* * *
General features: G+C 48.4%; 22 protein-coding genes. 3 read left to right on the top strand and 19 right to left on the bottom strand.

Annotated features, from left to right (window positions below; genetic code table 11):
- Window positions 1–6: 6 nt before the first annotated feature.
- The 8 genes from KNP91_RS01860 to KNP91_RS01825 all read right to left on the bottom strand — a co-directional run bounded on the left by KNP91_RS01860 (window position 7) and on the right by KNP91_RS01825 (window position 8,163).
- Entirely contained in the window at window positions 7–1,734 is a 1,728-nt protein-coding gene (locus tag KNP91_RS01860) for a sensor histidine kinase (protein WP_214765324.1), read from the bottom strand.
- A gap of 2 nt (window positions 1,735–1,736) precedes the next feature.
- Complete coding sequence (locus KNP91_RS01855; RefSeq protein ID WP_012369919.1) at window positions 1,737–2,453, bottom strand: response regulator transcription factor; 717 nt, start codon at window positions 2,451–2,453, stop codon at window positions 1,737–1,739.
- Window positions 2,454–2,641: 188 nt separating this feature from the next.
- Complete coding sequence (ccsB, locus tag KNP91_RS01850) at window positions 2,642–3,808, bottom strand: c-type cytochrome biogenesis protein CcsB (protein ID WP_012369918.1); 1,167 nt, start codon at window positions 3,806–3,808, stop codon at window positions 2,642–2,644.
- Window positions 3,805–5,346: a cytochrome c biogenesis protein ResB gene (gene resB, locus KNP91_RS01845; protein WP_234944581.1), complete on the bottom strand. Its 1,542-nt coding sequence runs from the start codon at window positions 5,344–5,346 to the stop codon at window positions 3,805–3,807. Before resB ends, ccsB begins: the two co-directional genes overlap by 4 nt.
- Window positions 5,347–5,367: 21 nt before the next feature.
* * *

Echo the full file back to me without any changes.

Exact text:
General features: G+C 48.4%; 22 protein-coding genes. 3 read left to right on the top strand and 19 right to left on the bottom strand.

Annotated features, from left to right (window positions below; genetic code table 11):
- Window positions 1–6: 6 nt before the first annotated feature.
- The 8 genes from KNP91_RS01860 to KNP91_RS01825 all read right to left on the bottom strand — a co-directional run bounded on the left by KNP91_RS01860 (window position 7) and on the right by KNP91_RS01825 (window position 8,163).
- Entirely contained in the window at window positions 7–1,734 is a 1,728-nt protein-coding gene (locus tag KNP91_RS01860) for a sensor histidine kinase (protein WP_214765324.1), read from the bottom strand.
- A gap of 2 nt (window positions 1,735–1,736) precedes the next feature.
- Complete coding sequence (locus KNP91_RS01855; RefSeq protein ID WP_012369919.1) at window positions 1,737–2,453, bottom strand: response regulator transcription factor; 717 nt, start codon at window positions 2,451–2,453, stop codon at window positions 1,737–1,739.
- Window positions 2,454–2,641: 188 nt separating this feature from the next.
- Complete coding sequence (ccsB, locus tag KNP91_RS01850) at window positions 2,642–3,808, bottom strand: c-type cytochrome biogenesis protein CcsB (protein ID WP_012369918.1); 1,167 nt, start codon at window positions 3,806–3,808, stop codon at window positions 2,642–2,644.
- Window positions 3,805–5,346: a cytochrome c biogenesis protein ResB gene (gene resB, locus KNP91_RS01845; protein WP_234944581.1), complete on the bottom strand. Its 1,542-nt coding sequence runs from the start codon at window positions 5,344–5,346 to the stop codon at window positions 3,805–3,807. Before resB ends, ccsB begins: the two co-directional genes overlap by 4 nt.
- Window positions 5,347–5,367: 21 nt before the next feature.